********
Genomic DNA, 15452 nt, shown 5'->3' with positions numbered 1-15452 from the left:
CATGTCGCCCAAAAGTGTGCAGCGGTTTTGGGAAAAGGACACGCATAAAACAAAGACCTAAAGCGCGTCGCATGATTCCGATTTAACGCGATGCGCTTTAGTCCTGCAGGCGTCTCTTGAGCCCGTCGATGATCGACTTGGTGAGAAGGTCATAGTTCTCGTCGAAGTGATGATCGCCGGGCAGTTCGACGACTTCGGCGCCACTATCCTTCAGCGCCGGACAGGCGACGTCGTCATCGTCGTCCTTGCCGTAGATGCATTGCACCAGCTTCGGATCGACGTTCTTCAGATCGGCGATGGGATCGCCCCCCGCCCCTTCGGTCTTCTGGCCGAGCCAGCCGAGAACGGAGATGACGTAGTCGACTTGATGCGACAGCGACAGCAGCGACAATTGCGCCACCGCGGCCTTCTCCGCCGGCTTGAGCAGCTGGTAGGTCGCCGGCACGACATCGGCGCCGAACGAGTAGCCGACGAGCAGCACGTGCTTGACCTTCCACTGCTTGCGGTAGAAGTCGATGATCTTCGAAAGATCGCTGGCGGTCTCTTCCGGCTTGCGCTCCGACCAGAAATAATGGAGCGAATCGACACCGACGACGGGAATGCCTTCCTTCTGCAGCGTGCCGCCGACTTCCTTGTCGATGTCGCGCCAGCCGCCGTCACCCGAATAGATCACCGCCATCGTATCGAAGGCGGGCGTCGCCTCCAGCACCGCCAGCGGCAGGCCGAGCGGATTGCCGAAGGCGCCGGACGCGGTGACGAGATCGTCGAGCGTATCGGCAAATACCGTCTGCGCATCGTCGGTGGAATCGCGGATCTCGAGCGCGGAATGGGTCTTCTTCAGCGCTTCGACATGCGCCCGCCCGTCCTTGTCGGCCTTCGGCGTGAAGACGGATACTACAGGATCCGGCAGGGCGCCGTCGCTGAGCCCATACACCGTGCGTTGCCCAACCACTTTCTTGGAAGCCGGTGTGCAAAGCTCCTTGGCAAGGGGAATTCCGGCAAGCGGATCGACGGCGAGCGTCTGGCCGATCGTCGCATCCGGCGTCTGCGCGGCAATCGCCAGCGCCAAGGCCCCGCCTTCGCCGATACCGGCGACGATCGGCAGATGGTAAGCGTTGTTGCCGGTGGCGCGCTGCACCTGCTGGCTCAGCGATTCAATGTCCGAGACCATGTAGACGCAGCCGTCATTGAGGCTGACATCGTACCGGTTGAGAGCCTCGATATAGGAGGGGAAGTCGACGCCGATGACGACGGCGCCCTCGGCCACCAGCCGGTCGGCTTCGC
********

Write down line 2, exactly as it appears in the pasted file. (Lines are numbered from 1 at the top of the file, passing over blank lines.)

CATGTCGCCCAAAAGTGTGCAGCGGTTTTGGGAAAAGGACACGCATAAAACAAAGACCTAAAGCGCGTCGCATGATTCCGATTTAACGCGATGCGCTTTAGTCCTGCAGGCGTCTCTTGAGCCCGTCGATGATCGACTTGGTGAGAAGGTCATAGTTCTCGTCGAAGTGATGATCGCCGGGCAGTTCGACGACTTCGGCGCCACTATCCTTCAGCGCCGGACAGGCGACGTCGTCATCGTCGTCCTTGCCGTAGATGCATTGCACCAGCTTCGGATCGACGTTCTTCAGATCGGCGATGGGATCGCCCCCCGCCCCTTCGGTCTTCTGGCCGAGCCAGCCGAGAACGGAGATGACGTAGTCGACTTGATGCGACAGCGACAGCAGCGACAATTGCGCCACCGCGGCCTTCTCCGCCGGCTTGAGCAGCTGGTAGGTCGCCGGCACGACATCGGCGCCGAACGAGTAGCCGACGAGCAGCACGTGCTTGACCTTCCACTGCTTGCGGTAGAAGTCGATGATCTTCGAAAGATCGCTGGCGGTCTCTTCCGGCTTGCGCTCCGACCAGAAATAATGGAGCGAATCGACACCGACGACGGGAATGCCTTCCTTCTGCAGCGTGCCGCCGACTTCCTTGTCGATGTCGCGCCAGCCGCCGTCACCCGAATAGATCACCGCCATCGTATCGAAGGCGGGCGTCGCCTCCAGCACCGCCAGCGGCAGGCCGAGCGGATTGCCGAAGGCGCCGGACGCGGTGACGAGATCGTCGAGCGTATCGGCAAATACCGTCTGCGCATCGTCGGTGGAATCGCGGATCTCGAGCGCGGAATGGGTCTTCTTCAGCGCTTCGACATGCGCCCGCCCGTCCTTGTCGGCCTTCGGCGTGAAGACGGATACTACAGGATCCGGCAGGGCGCCGTCGCTGAGCCCATACACCGTGCGTTGCCCAACCACTTTCTTGGAAGCCGGTGTGCAAAGCTCCTTGGCAAGGGGAATTCCGGCAAGCGGATCGACGGCGAGCGTCTGGCCGATCGTCGCATCCGGCGTCTGCGCGGCAATCGCCAGCGCCAAGGCCCCGCCTTCGCCGATACCGGCGACGATCGGCAGATGGTAAGCGTTGTTGCCGGTGGCGCGCTGCACCTGCTGGCTCAGCGATTCAATGTCCGAGACCATGTAGACGCAGCCGTCATTGAGGCTGACATCGTACCGGTTGAGAGCCTCGATATAGGAGGGGAAGTCGACGCCGATGACGACGGCGCCCTCGGCCACCAGCCGGTCGGCTTCGC